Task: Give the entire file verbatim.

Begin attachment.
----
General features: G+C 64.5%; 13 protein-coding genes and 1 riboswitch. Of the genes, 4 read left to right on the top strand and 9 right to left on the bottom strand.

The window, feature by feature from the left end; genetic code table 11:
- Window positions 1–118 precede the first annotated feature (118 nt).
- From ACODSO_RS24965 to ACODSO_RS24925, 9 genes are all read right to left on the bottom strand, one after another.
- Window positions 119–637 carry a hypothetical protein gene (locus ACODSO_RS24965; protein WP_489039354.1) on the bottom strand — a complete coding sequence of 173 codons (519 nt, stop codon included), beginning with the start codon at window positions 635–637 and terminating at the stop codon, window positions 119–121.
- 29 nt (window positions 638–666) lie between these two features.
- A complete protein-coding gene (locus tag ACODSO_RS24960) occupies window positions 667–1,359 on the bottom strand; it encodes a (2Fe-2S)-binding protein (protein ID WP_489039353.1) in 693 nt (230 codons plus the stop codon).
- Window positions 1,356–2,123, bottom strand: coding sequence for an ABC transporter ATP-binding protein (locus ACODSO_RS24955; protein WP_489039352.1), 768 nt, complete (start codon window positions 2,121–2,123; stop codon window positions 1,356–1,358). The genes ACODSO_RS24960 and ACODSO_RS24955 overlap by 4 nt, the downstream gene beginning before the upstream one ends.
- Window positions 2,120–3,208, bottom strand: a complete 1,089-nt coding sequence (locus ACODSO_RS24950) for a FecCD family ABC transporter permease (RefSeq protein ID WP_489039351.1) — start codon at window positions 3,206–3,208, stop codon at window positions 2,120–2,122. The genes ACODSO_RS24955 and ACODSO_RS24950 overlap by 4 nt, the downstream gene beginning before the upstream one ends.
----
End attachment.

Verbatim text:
General features: G+C 64.5%; 13 protein-coding genes and 1 riboswitch. Of the genes, 4 read left to right on the top strand and 9 right to left on the bottom strand.

The window, feature by feature from the left end; genetic code table 11:
- Window positions 1–118 precede the first annotated feature (118 nt).
- From ACODSO_RS24965 to ACODSO_RS24925, 9 genes are all read right to left on the bottom strand, one after another.
- Window positions 119–637 carry a hypothetical protein gene (locus ACODSO_RS24965; protein WP_489039354.1) on the bottom strand — a complete coding sequence of 173 codons (519 nt, stop codon included), beginning with the start codon at window positions 635–637 and terminating at the stop codon, window positions 119–121.
- 29 nt (window positions 638–666) lie between these two features.
- A complete protein-coding gene (locus tag ACODSO_RS24960) occupies window positions 667–1,359 on the bottom strand; it encodes a (2Fe-2S)-binding protein (protein ID WP_489039353.1) in 693 nt (230 codons plus the stop codon).
- Window positions 1,356–2,123, bottom strand: coding sequence for an ABC transporter ATP-binding protein (locus ACODSO_RS24955; protein WP_489039352.1), 768 nt, complete (start codon window positions 2,121–2,123; stop codon window positions 1,356–1,358). The genes ACODSO_RS24960 and ACODSO_RS24955 overlap by 4 nt, the downstream gene beginning before the upstream one ends.
- Window positions 2,120–3,208, bottom strand: a complete 1,089-nt coding sequence (locus ACODSO_RS24950) for a FecCD family ABC transporter permease (RefSeq protein ID WP_489039351.1) — start codon at window positions 3,206–3,208, stop codon at window positions 2,120–2,122. The genes ACODSO_RS24955 and ACODSO_RS24950 overlap by 4 nt, the downstream gene beginning before the upstream one ends.